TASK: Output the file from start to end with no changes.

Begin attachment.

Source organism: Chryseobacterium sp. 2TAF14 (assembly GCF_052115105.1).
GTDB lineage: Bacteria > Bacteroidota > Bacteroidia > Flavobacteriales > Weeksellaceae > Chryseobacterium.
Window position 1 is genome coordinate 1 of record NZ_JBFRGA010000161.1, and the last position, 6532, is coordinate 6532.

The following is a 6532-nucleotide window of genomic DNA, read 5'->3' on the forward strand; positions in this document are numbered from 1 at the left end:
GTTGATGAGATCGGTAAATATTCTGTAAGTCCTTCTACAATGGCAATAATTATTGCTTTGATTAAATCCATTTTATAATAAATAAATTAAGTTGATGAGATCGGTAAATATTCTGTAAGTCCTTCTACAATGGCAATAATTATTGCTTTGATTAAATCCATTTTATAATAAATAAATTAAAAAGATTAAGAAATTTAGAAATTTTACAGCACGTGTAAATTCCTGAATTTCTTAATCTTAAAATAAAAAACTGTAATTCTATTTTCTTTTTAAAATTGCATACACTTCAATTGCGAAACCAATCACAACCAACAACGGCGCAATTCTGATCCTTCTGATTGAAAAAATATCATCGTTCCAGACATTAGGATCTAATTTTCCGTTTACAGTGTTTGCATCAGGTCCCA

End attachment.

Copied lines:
Source organism: Chryseobacterium sp. 2TAF14 (assembly GCF_052115105.1).
GTDB lineage: Bacteria > Bacteroidota > Bacteroidia > Flavobacteriales > Weeksellaceae > Chryseobacterium.
Window position 1 is genome coordinate 1 of record NZ_JBFRGA010000161.1, and the last position, 6532, is coordinate 6532.

The following is a 6532-nucleotide window of genomic DNA, read 5'->3' on the forward strand; positions in this document are numbered from 1 at the left end:
GTTGATGAGATCGGTAAATATTCTGTAAGTCCTTCTACAATGGCAATAATTATTGCTTTGATTAAATCCATTTTATAATAAATAAATTAAGTTGATGAGATCGGTAAATATTCTGTAAGTCCTTCTACAATGGCAATAATTATTGCTTTGATTAAATCCATTTTATAATAAATAAATTAAAAAGATTAAGAAATTTAGAAATTTTACAGCACGTGTAAATTCCTGAATTTCTTAATCTTAAAATAAAAAACTGTAATTCTATTTTCTTTTTAAAATTGCATACACTTCAATTGCGAAACCAATCACAACCAACAACGGCGCAATTCTGATCCTTCTGATTGAAAAAATATCATCGTTCCAGACATTAGGATCTAATTTTCCGTTTACAGTGTTTGCATCAGGTCCCA